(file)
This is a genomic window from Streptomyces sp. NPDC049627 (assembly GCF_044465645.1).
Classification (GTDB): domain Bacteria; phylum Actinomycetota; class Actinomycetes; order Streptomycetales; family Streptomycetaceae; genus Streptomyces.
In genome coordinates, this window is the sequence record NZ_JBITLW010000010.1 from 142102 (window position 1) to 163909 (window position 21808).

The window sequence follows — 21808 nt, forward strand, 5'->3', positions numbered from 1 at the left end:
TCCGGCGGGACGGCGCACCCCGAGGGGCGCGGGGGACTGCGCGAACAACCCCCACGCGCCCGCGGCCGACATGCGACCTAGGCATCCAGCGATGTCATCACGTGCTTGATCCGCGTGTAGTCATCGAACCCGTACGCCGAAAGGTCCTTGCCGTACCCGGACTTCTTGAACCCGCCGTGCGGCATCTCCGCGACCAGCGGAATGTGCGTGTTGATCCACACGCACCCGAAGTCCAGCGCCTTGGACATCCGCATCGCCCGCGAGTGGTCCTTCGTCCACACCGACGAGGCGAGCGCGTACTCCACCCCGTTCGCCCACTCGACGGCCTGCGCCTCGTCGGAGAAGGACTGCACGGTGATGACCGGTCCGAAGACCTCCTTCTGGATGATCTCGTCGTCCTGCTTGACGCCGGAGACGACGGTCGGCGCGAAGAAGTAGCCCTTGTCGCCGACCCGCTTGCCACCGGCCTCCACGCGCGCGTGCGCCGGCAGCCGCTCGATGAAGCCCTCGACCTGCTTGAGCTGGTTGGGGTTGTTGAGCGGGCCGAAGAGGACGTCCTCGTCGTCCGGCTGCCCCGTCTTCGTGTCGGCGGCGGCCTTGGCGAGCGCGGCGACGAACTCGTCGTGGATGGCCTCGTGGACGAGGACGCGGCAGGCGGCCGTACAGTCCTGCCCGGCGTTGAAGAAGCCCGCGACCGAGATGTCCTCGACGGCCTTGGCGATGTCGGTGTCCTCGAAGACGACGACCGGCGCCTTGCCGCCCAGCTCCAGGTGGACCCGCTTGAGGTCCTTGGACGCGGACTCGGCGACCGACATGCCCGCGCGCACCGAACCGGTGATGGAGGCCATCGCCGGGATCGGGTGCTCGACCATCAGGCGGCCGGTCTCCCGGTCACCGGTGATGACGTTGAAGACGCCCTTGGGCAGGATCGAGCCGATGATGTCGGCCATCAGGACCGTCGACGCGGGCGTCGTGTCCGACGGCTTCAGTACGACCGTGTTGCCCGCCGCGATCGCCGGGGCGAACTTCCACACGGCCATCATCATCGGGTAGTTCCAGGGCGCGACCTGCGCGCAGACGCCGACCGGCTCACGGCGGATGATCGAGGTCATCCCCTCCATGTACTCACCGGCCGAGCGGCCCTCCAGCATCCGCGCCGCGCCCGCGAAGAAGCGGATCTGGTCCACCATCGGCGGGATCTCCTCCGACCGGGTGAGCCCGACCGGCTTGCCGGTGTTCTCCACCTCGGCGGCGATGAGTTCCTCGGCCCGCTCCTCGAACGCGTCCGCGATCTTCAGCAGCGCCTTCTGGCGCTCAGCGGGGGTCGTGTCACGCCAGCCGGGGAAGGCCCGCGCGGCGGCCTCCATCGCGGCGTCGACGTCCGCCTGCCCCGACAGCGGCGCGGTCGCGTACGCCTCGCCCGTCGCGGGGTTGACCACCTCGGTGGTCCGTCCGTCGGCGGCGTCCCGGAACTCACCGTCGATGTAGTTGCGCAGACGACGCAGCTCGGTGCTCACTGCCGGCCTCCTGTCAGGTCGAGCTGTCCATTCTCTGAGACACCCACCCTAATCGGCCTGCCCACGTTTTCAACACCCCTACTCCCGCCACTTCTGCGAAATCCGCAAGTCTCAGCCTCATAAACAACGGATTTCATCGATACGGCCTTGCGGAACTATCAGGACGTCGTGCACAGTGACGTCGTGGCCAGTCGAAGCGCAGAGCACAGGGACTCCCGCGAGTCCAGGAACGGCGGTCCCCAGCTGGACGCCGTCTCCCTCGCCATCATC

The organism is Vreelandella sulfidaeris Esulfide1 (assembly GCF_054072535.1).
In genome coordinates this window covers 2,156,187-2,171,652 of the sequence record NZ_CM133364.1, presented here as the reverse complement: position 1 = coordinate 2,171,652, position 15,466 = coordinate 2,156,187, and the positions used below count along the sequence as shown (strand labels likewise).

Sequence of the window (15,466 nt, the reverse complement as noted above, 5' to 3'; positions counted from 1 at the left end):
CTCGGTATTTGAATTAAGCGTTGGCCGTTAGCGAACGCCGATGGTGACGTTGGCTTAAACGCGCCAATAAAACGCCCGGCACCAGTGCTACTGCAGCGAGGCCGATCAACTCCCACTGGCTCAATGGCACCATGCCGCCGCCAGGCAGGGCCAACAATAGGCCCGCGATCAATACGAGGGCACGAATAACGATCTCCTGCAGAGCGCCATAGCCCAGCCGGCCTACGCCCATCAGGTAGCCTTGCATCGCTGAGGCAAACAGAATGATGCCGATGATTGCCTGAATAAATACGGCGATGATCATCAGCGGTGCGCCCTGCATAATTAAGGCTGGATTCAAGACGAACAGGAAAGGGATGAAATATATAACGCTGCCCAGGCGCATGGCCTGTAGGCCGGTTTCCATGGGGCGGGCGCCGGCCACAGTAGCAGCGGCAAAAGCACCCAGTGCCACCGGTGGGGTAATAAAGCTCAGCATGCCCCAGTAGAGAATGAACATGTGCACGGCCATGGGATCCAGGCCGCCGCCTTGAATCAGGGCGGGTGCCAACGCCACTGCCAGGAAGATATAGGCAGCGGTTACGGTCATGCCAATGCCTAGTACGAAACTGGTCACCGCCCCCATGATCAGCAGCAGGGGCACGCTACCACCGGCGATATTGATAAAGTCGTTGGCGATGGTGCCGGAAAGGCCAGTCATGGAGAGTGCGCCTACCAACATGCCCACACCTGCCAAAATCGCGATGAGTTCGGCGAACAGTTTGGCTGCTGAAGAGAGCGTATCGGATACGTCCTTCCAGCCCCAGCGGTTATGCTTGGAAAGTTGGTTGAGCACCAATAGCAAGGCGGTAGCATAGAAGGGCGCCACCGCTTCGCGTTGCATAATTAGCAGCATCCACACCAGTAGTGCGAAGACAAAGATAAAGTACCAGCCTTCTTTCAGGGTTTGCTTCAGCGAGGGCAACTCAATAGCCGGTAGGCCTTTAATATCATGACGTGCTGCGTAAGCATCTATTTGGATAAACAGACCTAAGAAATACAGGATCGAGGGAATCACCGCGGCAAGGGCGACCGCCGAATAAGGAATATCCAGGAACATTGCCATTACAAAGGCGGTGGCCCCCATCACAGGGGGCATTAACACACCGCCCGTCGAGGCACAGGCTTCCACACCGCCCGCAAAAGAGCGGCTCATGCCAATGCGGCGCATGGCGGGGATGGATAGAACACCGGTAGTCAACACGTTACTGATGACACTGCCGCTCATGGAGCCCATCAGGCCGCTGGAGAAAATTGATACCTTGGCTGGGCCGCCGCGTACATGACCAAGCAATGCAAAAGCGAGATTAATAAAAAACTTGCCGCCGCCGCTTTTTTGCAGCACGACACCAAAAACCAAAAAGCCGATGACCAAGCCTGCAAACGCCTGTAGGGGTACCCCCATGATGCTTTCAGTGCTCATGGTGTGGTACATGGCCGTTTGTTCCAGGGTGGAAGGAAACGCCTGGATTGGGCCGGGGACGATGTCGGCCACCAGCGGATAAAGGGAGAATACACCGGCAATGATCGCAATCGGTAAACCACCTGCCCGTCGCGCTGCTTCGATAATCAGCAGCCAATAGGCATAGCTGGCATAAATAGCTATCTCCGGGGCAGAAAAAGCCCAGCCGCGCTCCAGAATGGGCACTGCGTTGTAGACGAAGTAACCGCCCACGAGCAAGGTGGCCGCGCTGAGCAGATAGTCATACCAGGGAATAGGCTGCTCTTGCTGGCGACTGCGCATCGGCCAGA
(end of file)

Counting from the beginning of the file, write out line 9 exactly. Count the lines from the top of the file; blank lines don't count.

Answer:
CTCGGTATTTGAATTAAGCGTTGGCCGTTAGCGAACGCCGATGGTGACGTTGGCTTAAACGCGCCAATAAAACGCCCGGCACCAGTGCTACTGCAGCGAGGCCGATCAACTCCCACTGGCTCAATGGCACCATGCCGCCGCCAGGCAGGGCCAACAATAGGCCCGCGATCAATACGAGGGCACGAATAACGATCTCCTGCAGAGCGCCATAGCCCAGCCGGCCTACGCCCATCAGGTAGCCTTGCATCGCTGAGGCAAACAGAATGATGCCGATGATTGCCTGAATAAATACGGCGATGATCATCAGCGGTGCGCCCTGCATAATTAAGGCTGGATTCAAGACGAACAGGAAAGGGATGAAATATATAACGCTGCCCAGGCGCATGGCCTGTAGGCCGGTTTCCATGGGGCGGGCGCCGGCCACAGTAGCAGCGGCAAAAGCACCCAGTGCCACCGGTGGGGTAATAAAGCTCAGCATGCCCCAGTAGAGAATGAACATGTGCACGGCCATGGGATCCAGGCCGCCGCCTTGAATCAGGGCGGGTGCCAACGCCACTGCCAGGAAGATATAGGCAGCGGTTACGGTCATGCCAATGCCTAGTACGAAACTGGTCACCGCCCCCATGATCAGCAGCAGGGGCACGCTACCACCGGCGATATTGATAAAGTCGTTGGCGATGGTGCCGGAAAGGCCAGTCATGGAGAGTGCGCCTACCAACATGCCCACACCTGCCAAAATCGCGATGAGTTCGGCGAACAGTTTGGCTGCTGAAGAGAGCGTATCGGATACGTCCTTCCAGCCCCAGCGGTTATGCTTGGAAAGTTGGTTGAGCACCAATAGCAAGGCGGTAGCATAGAAGGGCGCCACCGCTTCGCGTTGCATAATTAGCAGCATCCACACCAGTAGTGCGAAGACAAAGATAAAGTACCAGCCTTCTTTCAGGGTTTGCTTCAGCGAGGGCAACTCAATAGCCGGTAGGCCTTTAATATCATGACGTGCTGCGTAAGCATCTATTTGGATAAACAGACCTAAGAAATACAGGATCGAGGGAATCACCGCGGCAAGGGCGACCGCCGAATAAGGAATATCCAGGAACATTGCCATTACAAAGGCGGTGGCCCCCATCACAGGGGGCATTAACACACCGCCCGTCGAGGCACAGGCTTCCACACCGCCCGCAAAAGAGCGGCTCATGCCAATGCGGCGCATGGCGGGGATGGATAGAACACCGGTAGTCAACACGTTACTGATGACACTGCCGCTCATGGAGCCCATCAGGCCGCTGGAGAAAATTGATACCTTGGCTGGGCCGCCGCGTACATGACCAAGCAATGCAAAAGCGAGATTAATAAAAAACTTGCCGCCGCCGCTTTTTTGCAGCACGACACCAAAAACCAAAAAGCCGATGACCAAGCCTGCAAACGCCTGTAGGGGTACCCCCATGATGCTTTCAGTGCTCATGGTGTGGTACATGGCCGTTTGTTCCAGGGTGGAAGGAAACGCCTGGATTGGGCCGGGGACGATGTCGGCCACCAGCGGATAAAGGGAGAATACACCGGCAATGATCGCAATCGGTAAACCACCTGCCCGTCGCGCTGCTTCGATAATCAGCAGCCAATAGGCATAGCTGGCATAAATAGCTATCTCCGGGGCAGAAAAAGCCCAGCCGCGCTCCAGAATGGGCACTGCGTTGTAGACGAAGTAACCGCCCACGAGCAAGGTGGCCGCGCTGAGCAGATAGTCATACCAGGGAATAGGCTGCTCTTGCTGGCGACTGCGCATCGGCCAGA